Inspired by Sánchez-Mila Acupunct Med 2018 
I have been curious about the potential effect of acupuncture needling in muscles with high tone since witnessing the rapid relief of lumbar muscle spasm following insertion of acupuncture needles whilst serving as a medical officer in the British military.
Subsequently I have tried the technique (combined with immediate passive stretch) with success in localised contractures, and for restoring upper limb joint range in hemiplegic stroke. It takes multiple sessions in these latter cases, and I guess that makes it hard to compete with botulinum toxin injection, although the latter does have some limitations (eg cost, excess weakness, allergic reactions).
I have tried both direct dry needling into the muscles exhibiting high tone as well as electroacupuncture (EA) to either high tone agonist or weaker antagonist muscles. The latter seems to be the most convenient and palatable approach in my practice. So I was interested to see that recent systematic reviews now tentatively support the use of EA in post-stroke spasticity [2,3].
This paper uses the more direct approach of dry needling into the affected muscles. They choose a very specific subgroup of stroke patients with their first episode of unilateral hemiplegia and spasticity resulting in an equinovarus foot – that is a foot forced into dorsiflexion and inversion by tibialis posterior and triceps surae (soleus and gastrocnemius). The intervention involved multimodal rehabilitation (Bobath concept) with or without the addition of a single session of dry needling to the affected tibialis posterior under ultrasound (US) guidance. The outcomes were functional scales (Ashworth and Fugl-Meyer) plus computerised dynamic posturography – something rather like the Nintendo wii fit balance board.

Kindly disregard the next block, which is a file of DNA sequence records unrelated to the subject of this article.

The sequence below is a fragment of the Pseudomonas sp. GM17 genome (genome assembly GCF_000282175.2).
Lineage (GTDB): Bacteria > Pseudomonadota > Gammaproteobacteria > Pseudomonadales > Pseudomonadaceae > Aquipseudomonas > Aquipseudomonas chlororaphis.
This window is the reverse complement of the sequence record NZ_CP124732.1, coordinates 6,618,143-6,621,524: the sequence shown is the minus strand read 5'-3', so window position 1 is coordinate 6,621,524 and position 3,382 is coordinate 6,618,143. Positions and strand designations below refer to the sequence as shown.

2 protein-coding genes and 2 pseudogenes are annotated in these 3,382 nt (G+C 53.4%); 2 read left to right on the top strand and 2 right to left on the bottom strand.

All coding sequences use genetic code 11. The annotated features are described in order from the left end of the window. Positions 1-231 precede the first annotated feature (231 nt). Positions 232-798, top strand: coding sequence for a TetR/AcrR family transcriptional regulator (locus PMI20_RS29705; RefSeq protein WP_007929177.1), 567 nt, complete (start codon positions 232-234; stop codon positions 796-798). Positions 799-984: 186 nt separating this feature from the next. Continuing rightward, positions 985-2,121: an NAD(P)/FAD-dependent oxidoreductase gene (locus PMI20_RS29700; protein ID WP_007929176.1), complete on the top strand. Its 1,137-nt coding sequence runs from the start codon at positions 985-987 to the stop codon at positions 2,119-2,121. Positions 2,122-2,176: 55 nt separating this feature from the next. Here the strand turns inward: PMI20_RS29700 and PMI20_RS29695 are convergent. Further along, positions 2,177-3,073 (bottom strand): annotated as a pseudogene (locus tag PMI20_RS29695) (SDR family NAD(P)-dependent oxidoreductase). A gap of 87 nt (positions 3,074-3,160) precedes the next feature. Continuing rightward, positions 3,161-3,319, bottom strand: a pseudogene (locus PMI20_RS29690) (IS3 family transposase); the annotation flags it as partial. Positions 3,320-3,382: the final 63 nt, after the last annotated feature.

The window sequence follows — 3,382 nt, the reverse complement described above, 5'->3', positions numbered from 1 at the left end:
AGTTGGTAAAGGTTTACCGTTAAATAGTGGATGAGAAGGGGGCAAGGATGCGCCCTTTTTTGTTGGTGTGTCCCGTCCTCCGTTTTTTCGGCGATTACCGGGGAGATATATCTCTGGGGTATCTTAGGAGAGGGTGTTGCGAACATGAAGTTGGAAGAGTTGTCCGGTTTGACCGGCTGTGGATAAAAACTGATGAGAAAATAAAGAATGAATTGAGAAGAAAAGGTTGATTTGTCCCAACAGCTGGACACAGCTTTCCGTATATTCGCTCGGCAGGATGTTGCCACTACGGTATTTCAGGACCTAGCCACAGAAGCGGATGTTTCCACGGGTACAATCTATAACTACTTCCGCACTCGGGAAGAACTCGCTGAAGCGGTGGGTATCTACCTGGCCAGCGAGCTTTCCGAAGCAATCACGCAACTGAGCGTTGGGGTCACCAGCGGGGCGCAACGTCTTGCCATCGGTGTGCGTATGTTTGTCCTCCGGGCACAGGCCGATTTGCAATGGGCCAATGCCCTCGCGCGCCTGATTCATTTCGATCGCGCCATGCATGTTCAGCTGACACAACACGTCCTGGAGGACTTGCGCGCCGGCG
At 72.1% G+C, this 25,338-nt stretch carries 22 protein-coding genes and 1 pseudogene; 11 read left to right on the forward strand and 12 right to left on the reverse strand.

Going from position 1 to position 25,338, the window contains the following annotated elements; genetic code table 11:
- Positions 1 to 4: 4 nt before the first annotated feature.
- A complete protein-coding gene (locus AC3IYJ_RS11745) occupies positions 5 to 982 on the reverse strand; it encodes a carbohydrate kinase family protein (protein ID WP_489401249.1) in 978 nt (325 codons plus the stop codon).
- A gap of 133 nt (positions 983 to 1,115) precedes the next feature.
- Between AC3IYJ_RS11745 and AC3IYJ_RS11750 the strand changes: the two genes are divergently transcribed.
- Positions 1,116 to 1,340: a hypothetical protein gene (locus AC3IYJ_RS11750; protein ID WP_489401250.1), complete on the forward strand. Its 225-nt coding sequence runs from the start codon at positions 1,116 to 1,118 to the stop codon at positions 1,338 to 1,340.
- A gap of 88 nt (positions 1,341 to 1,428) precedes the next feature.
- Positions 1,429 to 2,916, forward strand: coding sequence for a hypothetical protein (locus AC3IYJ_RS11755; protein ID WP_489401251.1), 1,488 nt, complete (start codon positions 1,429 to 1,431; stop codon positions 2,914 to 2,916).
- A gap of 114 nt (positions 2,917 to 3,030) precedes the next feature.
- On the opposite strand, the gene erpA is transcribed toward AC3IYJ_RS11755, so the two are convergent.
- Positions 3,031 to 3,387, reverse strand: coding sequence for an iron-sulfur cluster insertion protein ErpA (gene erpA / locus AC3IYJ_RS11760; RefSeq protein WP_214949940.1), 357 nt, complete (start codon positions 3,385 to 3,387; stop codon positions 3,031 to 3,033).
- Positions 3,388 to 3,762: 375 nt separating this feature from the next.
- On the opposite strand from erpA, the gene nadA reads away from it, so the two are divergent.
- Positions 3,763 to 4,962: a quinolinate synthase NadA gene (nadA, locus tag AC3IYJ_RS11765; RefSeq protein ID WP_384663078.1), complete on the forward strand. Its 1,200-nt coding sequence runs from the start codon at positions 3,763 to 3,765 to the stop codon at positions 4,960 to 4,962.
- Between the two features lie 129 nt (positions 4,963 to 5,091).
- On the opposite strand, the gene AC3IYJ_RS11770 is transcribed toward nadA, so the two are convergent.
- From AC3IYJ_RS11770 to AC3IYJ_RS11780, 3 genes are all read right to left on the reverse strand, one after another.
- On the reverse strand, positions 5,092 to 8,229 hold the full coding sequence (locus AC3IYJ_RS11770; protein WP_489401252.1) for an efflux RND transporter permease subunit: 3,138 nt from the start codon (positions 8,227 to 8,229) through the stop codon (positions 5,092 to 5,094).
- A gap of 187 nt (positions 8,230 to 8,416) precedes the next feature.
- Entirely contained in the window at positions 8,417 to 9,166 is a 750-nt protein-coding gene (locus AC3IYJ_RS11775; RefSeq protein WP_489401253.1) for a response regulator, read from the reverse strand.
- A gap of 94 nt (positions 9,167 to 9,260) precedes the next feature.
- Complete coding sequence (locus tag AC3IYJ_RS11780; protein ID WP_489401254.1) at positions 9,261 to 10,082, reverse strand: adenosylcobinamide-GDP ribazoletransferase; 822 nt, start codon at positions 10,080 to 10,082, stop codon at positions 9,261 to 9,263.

The needling involved relatively gentle movement of the needle (4-5mm lift and thrust at 1Hz) for 25-30 seconds within tibialis posterior. US guidance was used to ensure accurate positioning and presumably to avoid penetration of the posterior tibial artery that lies between soleus and tibialis posterior. A 0.3x50mm needle was used, and whilst it is not easy to see such a fine needle on US, it is easy to see movement of fascial planes as they are indented, and therefore be reasonably confident of the needle position.
26 patients were randomised, and the single session of needling for half a minute resulted in a significant improvement in spasticity and balance. Further research will be needed, but this does seem to support the idea we have had for some years that physical rehabilitation can be improved by adding needling.
There are still lots of questions of course. Do we need to needle tibialis posterior directly? A standard technique without US guidance would be easier in practice, so would more superficial needling be as effective? Tibialis posterior can be reached with a relatively deep insertion at around SP7 or SP8, without particular risk of hitting the posterior tibial artery. So this might be a possible approach when US is not available, and a handheld stimulator can be used to confirm the position in the muscle. Finally, I have found to my surprise (guided by a stroke patient with prior experience) that EA to antagonists can be just as good if not better (the patient felt it was better) than EA into the spastic muscles directly. With this in mind, perhaps we could achieve the same results with very much more convenience by my favourite approach of EA to ST36 and zongping?
- Sánchez-Mila Z, Salom-Moreno J, Fernández-de-Las-Peñas C. Effects of dry needling on post-stroke spasticity, motor function and stability limits: a randomised clinical trial. Acupunct Med 2018; acupmed-2017-011568. doi:10.1136/acupmed-2017-011568
- Zhu Y, Yang Y, Li J. Does acupuncture help patients with spasticity? A narrative review. Ann Phys Rehabil Med Published Online First: 5 November 2018. doi:10.1016/j.rehab.2018.09.010
- Cai Y, Zhang CS, Liu S, et al. Electroacupuncture for Poststroke Spasticity: A Systematic Review and Meta-Analysis. Arch Phys Med Rehabil 2017;98:2578–2589.e4. doi:10.1016/j.apmr.2017.03.023